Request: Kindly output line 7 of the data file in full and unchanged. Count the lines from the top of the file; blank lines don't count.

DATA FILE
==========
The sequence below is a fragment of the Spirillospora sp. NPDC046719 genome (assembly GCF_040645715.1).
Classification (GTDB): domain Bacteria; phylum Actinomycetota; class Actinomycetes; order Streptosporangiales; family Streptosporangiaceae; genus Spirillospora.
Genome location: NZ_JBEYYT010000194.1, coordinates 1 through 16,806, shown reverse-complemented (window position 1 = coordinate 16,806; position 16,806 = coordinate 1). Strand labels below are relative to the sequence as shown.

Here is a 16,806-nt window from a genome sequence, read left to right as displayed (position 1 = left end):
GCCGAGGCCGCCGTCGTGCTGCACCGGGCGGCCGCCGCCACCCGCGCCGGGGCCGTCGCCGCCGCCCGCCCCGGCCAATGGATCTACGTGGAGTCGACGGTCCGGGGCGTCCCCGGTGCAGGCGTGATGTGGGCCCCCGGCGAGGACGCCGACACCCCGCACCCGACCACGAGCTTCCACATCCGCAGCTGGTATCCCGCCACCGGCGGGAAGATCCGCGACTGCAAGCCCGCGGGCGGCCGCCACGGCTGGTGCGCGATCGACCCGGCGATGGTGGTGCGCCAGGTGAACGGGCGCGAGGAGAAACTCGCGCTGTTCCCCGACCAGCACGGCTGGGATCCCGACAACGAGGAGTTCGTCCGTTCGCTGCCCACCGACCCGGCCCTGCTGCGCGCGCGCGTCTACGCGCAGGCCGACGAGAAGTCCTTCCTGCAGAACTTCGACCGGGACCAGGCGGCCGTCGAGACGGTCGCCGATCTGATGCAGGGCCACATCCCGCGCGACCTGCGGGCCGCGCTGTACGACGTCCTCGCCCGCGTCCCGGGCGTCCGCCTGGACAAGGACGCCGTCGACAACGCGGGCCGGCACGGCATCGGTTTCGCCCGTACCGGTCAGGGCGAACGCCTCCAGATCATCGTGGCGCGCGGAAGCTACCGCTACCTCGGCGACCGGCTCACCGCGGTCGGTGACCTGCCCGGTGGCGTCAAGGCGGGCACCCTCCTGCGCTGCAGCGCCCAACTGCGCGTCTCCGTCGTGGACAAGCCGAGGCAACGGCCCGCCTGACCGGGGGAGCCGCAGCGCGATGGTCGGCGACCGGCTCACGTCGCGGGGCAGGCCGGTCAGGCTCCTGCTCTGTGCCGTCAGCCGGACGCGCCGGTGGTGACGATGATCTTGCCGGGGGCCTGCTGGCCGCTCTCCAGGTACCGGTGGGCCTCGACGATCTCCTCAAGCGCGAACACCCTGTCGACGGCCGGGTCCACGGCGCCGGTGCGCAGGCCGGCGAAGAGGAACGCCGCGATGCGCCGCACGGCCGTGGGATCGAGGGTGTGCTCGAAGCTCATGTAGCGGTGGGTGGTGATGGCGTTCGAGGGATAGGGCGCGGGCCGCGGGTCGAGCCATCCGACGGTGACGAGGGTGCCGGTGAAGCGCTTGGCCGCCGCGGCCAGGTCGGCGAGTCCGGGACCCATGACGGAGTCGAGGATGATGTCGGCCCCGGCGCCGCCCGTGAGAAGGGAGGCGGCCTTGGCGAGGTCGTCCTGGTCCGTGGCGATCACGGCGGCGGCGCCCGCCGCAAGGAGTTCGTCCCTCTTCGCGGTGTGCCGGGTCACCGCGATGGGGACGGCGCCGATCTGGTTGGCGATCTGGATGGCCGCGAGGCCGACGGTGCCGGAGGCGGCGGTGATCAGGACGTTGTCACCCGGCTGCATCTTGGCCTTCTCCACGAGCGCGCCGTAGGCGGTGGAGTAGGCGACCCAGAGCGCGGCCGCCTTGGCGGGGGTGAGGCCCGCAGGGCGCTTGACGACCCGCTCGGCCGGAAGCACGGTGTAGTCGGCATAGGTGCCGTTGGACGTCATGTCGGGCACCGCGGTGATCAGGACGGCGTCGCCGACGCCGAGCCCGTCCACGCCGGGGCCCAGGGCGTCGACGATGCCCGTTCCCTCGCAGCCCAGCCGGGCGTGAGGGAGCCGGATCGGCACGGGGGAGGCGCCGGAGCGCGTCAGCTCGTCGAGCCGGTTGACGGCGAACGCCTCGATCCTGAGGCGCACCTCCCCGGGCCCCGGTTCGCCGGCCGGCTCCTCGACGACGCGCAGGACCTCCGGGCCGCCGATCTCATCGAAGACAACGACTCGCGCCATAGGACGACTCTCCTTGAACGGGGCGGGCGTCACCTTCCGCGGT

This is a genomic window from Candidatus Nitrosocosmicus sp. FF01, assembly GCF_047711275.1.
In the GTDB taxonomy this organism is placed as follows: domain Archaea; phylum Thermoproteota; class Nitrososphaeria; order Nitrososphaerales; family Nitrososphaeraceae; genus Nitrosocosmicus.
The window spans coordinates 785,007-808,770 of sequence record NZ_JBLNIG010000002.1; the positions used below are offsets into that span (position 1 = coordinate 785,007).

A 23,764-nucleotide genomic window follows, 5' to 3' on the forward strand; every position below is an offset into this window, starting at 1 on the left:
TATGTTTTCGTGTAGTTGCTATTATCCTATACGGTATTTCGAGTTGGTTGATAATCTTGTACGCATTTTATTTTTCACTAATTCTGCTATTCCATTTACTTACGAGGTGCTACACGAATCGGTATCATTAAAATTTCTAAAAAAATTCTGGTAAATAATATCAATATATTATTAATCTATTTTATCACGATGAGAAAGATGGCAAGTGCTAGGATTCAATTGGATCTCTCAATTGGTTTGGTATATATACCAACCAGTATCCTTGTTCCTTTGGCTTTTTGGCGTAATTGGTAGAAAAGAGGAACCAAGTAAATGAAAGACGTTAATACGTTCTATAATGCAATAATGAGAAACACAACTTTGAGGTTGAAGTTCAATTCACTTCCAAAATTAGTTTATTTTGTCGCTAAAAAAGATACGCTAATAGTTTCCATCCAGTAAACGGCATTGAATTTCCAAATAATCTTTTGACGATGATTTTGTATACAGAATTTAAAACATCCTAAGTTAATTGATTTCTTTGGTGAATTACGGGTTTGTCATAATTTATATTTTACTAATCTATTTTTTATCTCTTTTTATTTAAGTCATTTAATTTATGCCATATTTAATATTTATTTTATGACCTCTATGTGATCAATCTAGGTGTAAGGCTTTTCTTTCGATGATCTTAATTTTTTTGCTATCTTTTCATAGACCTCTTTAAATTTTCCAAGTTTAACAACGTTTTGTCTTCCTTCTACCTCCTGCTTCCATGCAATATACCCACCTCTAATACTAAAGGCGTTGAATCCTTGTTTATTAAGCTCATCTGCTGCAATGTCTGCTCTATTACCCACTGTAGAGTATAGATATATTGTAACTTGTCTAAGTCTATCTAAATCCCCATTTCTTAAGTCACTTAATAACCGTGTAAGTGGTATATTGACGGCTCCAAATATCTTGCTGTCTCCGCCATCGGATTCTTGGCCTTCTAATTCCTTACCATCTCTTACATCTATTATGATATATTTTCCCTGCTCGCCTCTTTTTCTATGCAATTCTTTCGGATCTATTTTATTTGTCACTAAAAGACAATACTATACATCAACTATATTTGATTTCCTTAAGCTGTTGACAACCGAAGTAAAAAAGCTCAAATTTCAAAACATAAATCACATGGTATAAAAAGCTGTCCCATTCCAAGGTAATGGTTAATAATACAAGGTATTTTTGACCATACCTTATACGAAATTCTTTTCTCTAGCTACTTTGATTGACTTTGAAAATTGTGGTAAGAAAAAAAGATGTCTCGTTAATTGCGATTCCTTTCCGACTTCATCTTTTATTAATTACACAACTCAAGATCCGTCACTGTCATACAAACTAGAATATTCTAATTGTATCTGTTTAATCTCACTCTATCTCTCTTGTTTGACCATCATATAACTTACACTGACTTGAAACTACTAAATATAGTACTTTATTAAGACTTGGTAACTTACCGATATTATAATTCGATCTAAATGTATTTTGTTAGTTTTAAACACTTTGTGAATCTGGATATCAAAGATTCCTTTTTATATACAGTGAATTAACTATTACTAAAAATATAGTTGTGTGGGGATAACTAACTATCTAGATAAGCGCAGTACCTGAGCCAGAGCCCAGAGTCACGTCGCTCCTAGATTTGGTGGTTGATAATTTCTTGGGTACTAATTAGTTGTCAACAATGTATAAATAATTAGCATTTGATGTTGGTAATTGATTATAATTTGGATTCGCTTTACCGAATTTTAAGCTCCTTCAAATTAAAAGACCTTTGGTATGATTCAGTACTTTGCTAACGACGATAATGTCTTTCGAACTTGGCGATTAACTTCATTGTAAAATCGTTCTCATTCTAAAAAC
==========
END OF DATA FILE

In the GTDB taxonomy this organism is placed as follows: domain Archaea; phylum Thermoproteota; class Nitrososphaeria; order Nitrososphaerales; family Nitrososphaeraceae; genus Nitrosocosmicus.